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Penn prof Rahul Kohli wins GlaxoSmithKline drug competition

The professor, Rahul Kohli, is developing drugs that aim to prevent bacteria from becoming resistant to antibiotics. As one of the winners, Kohli gets access to GlaxoSmithKline's resources to test and develop his research further.

GlaxoSmithKline held a competition to find fledgling research it might eventually be able to commercialize as one of its own products, like its fruit drink Ribena, shown here. Photo by Iain Crockett for GlaxoSmithKline.

A Penn professor was one of eight winners of a national competition where pharma giant GlaxoSmithKline sought early-stage research that could become new kinds of medicine, according to a release.

The professor, Rahul Kohli, is developing drugs that aim to prevent bacteria from becoming resistant to antibiotics. As one of the winners, Kohli gets access to GlaxoSmithKline’s resources to test and develop his research further. That access, Kohli said, can speed up the chance of his work saving lives.

“[GlaxoSmithKline’s resources are] tremendously valuable to efficiently moving the project from a theoretical academic pursuit into a practical one which can potentially benefit patients,” said Kohli, who teaches at Penn’s medical school.

While GlaxoSmithKline often works with academic researchers to develop potential drugs, it’s the first time it held a competition with an open call for submissions like this, said spokeswoman Melinda Stubbee. Normally, Stubbee said, GlaxoSmithKline scouts researchers or works with those who are familiar with the process and know to reach out to the corporation, which has U.S. headquarters is at the Navy Yard.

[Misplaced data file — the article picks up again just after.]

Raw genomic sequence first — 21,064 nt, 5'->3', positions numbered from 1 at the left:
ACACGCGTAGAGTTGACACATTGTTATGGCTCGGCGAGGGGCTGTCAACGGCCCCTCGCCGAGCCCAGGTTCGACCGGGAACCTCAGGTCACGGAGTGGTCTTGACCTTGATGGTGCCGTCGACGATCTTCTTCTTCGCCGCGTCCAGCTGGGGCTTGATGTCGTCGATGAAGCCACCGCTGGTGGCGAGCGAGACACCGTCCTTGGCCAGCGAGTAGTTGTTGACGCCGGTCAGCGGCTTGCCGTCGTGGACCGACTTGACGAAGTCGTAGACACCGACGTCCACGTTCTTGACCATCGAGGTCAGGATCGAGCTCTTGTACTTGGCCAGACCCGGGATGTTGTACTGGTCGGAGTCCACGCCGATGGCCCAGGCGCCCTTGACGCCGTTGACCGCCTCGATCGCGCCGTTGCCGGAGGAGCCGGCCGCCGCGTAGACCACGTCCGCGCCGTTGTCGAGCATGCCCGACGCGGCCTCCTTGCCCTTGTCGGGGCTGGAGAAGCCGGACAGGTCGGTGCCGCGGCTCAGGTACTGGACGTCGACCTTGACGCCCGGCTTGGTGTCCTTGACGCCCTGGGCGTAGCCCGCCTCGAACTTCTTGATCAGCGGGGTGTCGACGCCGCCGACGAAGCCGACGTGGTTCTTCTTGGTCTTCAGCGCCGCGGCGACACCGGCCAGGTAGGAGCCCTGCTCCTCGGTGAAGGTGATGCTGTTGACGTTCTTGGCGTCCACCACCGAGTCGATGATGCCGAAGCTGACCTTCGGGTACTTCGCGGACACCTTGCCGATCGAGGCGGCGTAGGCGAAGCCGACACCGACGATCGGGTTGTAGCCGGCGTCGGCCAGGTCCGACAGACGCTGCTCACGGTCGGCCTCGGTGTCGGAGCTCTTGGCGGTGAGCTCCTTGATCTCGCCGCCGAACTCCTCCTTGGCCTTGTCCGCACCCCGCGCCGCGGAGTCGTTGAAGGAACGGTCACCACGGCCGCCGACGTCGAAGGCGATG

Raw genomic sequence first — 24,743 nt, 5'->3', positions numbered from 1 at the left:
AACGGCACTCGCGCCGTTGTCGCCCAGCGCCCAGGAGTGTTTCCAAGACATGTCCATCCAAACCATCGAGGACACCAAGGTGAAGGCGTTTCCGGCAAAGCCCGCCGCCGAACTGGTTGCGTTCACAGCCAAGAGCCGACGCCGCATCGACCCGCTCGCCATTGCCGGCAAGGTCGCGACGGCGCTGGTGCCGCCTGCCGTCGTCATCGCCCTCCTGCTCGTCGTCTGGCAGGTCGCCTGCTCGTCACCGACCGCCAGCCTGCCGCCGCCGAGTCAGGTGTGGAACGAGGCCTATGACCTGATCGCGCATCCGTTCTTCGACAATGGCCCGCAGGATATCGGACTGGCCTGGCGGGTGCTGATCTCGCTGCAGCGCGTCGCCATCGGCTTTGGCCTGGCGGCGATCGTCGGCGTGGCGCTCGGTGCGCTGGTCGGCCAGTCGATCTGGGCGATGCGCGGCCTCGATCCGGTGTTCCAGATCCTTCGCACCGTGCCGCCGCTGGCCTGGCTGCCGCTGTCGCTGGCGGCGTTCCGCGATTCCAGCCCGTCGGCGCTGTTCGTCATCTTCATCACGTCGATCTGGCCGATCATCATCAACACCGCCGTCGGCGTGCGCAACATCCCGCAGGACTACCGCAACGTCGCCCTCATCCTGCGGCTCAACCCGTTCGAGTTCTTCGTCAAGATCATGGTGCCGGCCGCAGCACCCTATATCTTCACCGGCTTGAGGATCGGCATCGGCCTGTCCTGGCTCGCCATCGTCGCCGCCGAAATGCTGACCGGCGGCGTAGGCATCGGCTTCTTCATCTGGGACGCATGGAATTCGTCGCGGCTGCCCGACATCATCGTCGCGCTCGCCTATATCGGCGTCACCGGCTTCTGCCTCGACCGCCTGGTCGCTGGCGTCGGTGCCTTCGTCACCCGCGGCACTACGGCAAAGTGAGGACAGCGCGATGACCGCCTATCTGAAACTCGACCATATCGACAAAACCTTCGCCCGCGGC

GlaxoSmithKline launched the competition to cast a wider net, Stubbee said, and it worked: the competition received 142 submissions from the U.S. and Canada, according to the release. Find a full list of winners here.

The competition is part of the trend of academic research being funded more and more by corporations, GlaxoSmithKline’s Pearl Huang told Newsworks. Huang heads the company’s program to partner with academic institutions. Traditionally, university research has been funded by the federal government.

If the development phase is successful for Kohli or any of his fellow winners, GlaxoSmithKline could offer to commercialize his work.

Companies: GlaxoSmithKline / University of Pennsylvania

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